CENTER VALLEY, Pa. — Internationally recognized scholar Marijana Grbeša Zenzerović of the University of Zagreb in Croatia recently returned to Penn State Lehigh Valley (PSU-LV) to deliver a lecture centered on several timely topics, including the COVID-19 pandemic and the Russian invasion of Ukraine.
A large crowd of campus community members and local residents turned out for Grbeša Zenzerović’s talk, "Communication in Times of Crisis: A Critical Take on the Pandemic and War in Ukraine,” which was hosted by PSU-LV's Lambda Pi Eta communication honor society and SAGE program, with support from both academic and student affairs.
The campus’ first visiting scholar and professor during the fall 2018 semester, Grbeša Zenzerović returned to PSU-LV as an Erasmus Scholar. In addition to giving the lecture, she met with students of Professor of Communication Arts and Sciences Nichola D. Gutgold and Assistant Professor of Corporate Communication Beth E. Michalec.
An associate professor at the Faculty of Political Science, University of Zagreb, Grbeša Zenzerović teaches courses in media, communication research methods, political marketing and strategic communication in politics. She was the head of the School of Journalism and vice dean for international relations at the Faculty of Political Science in Zagreb, a member of the negotiating team for Croatia’s accession to the European Union, and a representative of Croatia to the European Science Foundation.
Grbeša Zenzerović has authored more than 30 books, chapters and scientific articles on media, political communication and populism. A media consultant and election campaign strategist in several countries, she is the editor-in-chief of the peer-reviewed Media Studies journal, and is the recipient of several academic and professional grants and awards.
During the lecture, Grbeša Zenzerović addressed communication aspects of both the war in Ukraine and the pandemic, specifically the use of propaganda devices, the role of social networks in creating pandemic and war narratives, and the rise and spread of misinformation and disinformation.
“A lot has changed in the world since I was at this campus in 2018,” Grbeša Zenzerović said as she greeted the crowd. “We are in a permanent state of crisis.”
Polarization is a deeply entrenched problem today, and one Grbeša Zenzerović has been examining closely. She discussed the effects populism, social media “echo chambers,” mainstream media bias, and normalization of radical ideas are now having on society, and how it has resulted in the politicization of nearly everything, including the pandemic.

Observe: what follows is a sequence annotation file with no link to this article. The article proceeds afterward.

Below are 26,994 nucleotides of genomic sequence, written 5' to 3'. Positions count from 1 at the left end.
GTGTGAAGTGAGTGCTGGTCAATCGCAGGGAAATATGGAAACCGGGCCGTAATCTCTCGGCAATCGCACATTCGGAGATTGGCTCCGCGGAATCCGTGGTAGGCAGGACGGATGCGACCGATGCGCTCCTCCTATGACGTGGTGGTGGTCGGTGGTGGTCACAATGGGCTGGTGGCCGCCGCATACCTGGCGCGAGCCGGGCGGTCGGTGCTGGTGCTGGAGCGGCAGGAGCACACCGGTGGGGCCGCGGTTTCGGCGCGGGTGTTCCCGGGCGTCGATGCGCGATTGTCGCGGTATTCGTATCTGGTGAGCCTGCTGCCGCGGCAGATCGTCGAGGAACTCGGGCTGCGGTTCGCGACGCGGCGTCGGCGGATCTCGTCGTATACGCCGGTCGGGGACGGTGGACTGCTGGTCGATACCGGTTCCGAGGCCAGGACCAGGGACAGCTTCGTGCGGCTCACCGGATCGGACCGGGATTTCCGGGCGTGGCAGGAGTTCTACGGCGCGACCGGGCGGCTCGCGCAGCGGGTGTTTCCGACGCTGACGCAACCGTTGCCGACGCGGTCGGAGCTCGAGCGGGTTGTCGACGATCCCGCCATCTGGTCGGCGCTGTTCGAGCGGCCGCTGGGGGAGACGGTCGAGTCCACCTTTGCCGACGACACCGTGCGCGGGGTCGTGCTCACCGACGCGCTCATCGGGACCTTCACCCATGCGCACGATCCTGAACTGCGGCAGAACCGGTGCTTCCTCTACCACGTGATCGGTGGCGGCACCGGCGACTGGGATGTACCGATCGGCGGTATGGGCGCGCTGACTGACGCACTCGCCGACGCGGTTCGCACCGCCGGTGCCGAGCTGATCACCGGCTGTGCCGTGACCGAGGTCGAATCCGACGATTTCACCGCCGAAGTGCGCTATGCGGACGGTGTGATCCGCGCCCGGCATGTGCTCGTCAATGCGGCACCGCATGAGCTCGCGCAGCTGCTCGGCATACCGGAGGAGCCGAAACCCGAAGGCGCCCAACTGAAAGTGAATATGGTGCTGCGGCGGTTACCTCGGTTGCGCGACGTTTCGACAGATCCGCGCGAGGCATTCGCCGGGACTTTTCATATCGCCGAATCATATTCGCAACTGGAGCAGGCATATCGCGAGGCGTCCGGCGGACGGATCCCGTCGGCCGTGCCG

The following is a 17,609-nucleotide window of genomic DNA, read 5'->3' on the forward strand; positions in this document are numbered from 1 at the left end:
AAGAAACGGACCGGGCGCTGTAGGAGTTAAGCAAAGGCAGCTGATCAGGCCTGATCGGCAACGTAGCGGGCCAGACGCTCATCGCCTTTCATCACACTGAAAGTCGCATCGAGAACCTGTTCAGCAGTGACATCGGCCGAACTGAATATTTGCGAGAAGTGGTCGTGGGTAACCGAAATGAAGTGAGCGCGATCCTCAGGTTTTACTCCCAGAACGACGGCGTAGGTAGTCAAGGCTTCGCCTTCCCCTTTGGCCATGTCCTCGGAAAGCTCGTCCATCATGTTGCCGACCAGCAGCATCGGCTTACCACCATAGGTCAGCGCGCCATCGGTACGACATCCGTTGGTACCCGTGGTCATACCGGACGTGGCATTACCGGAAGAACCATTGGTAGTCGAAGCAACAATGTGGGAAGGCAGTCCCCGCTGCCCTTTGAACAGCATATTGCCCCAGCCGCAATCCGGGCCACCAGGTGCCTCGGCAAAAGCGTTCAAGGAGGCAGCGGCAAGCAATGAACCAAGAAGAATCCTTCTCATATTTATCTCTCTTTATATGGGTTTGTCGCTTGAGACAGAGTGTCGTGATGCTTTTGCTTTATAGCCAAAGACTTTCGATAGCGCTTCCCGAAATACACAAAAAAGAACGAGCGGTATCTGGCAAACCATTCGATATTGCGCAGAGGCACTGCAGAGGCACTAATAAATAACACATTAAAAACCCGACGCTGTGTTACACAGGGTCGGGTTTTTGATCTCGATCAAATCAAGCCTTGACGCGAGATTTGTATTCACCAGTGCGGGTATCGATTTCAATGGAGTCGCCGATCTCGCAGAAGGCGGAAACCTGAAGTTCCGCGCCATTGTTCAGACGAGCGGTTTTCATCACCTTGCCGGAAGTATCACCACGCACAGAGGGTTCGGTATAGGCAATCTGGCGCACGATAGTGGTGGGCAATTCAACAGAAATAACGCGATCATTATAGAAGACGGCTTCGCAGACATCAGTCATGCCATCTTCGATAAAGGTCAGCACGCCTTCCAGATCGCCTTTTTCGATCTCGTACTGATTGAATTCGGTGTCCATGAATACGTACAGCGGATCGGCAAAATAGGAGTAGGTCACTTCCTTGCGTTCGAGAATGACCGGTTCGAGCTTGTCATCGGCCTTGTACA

“People are now more comfortable staying in their own ‘filter bubbles.’ They don’t feel the need to reach across the aisles. And they ignore any facts that might prove themselves wrong,” Grbeša Zenzerović said. “We’ve been empowered by technology, but it’s enabled radicalization and led people to staying in their own bubbles.”
Right now, she said, the two warring factions in Ukraine are using social networks and propaganda to frame their own narratives.
On one side, there’s the “Zelensky phenomenon” revolving around Ukrainian President Volodymyr Zelensky, who has earned widespread respect for his courage and leadership skills. Grbeša Zenzerović said the former TV star has been extremely skillful in projecting authenticity and using videos to effectively get his message out to the world via social media.
While the Ukrainians are sustaining their narrative, the Russians are using propaganda — much of it delivered through TikTok — to create their own narrative that has proven effective not just in Russia, but among countries outside of the West, according to Grbeša Zenzerović.
So, what to do about this dire state of affairs? Among other things, Grbeša Zenzerović said, we need to find better ways to promote fact checking, media literacy and regulation of social media platforms.
“But I do think it’s necessary to design new paradigms,” she said. “It’s our obligation to assimilate the new technologies and incorporate them in better ways.”